Buckley's version of Leonard Cohen's "Hallelujah" just slays me, even after 100 listenings. Buckley inherited his beautiful voice from his dad, Tim (an idiosyncratic songwriter, and who also died tragically). The younger Buckley's voice carries even more tragedy than his father's. Jeff's interpretation of "Hallelujah" feels like the cries of the forsaken Christ on the cross. Cohen's voice carries the weight of an Old Testament angry son of Yahweh.
These songs are for the Insatiables and Alchemy. If the Insatiables could have a sound, I'd want it to be Television meets the Beatles. And Alchemy, who is like Little Johnny -- oh so cool -- would sing like either Jeff Buckley or John Lennon.
"I'm Against It" by Groucho Marx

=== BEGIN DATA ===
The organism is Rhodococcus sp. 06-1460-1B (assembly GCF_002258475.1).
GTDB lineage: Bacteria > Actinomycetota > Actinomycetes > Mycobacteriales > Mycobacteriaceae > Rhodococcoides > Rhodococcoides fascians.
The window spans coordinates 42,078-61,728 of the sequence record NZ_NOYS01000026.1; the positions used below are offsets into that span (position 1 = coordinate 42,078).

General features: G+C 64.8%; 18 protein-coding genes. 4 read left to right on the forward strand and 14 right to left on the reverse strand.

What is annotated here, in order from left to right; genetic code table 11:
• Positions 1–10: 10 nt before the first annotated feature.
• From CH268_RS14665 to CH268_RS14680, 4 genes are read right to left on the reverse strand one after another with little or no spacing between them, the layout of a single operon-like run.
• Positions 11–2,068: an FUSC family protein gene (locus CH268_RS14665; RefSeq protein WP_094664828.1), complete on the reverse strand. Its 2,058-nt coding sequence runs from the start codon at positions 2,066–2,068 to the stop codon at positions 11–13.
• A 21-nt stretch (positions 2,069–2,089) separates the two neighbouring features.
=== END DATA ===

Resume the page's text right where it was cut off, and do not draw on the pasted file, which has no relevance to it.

Because sometimes music should be funny and goofy and no one was funnier, goofier (and more contrary) than Groucho. Groucho's delivery, whether he is singing or making fun of academia, opera or blow hard politicians, is music to my ears. And he, as much as any writer or singer, is someone I hear in my head.
"Albatross" by Fleetwood Mac
This is the Fleetwood Mac of Peter Green, Jeremy Spencer and Danny Kirwan. Green's extraordinary instrumental composition is given its trance-like feel by McVie's bass and Fleetwood's drum beat and timpani. The calming sound of waves quietly reaching shore gives way to Green and Kirwan's guitars, which are at once soaring and sorrowful -- with a sense that tranquility can easily be undone if the mythical bird is not allowed to fly free over the open sea.
Not long ago, I listened to YouTube's one hour loop of "Albatross" after re-reading the final pages -- I'd listened to it over and over while writing the novel's Outro -- I felt the Savants slipping away from me or maybe me from them, and I pictured them, as in Salome's DNA travel or Moses' daymares, wafting into the forever of past and future.
Bruce Bauman and Broken Sleep links:
also at Largehearted Boy: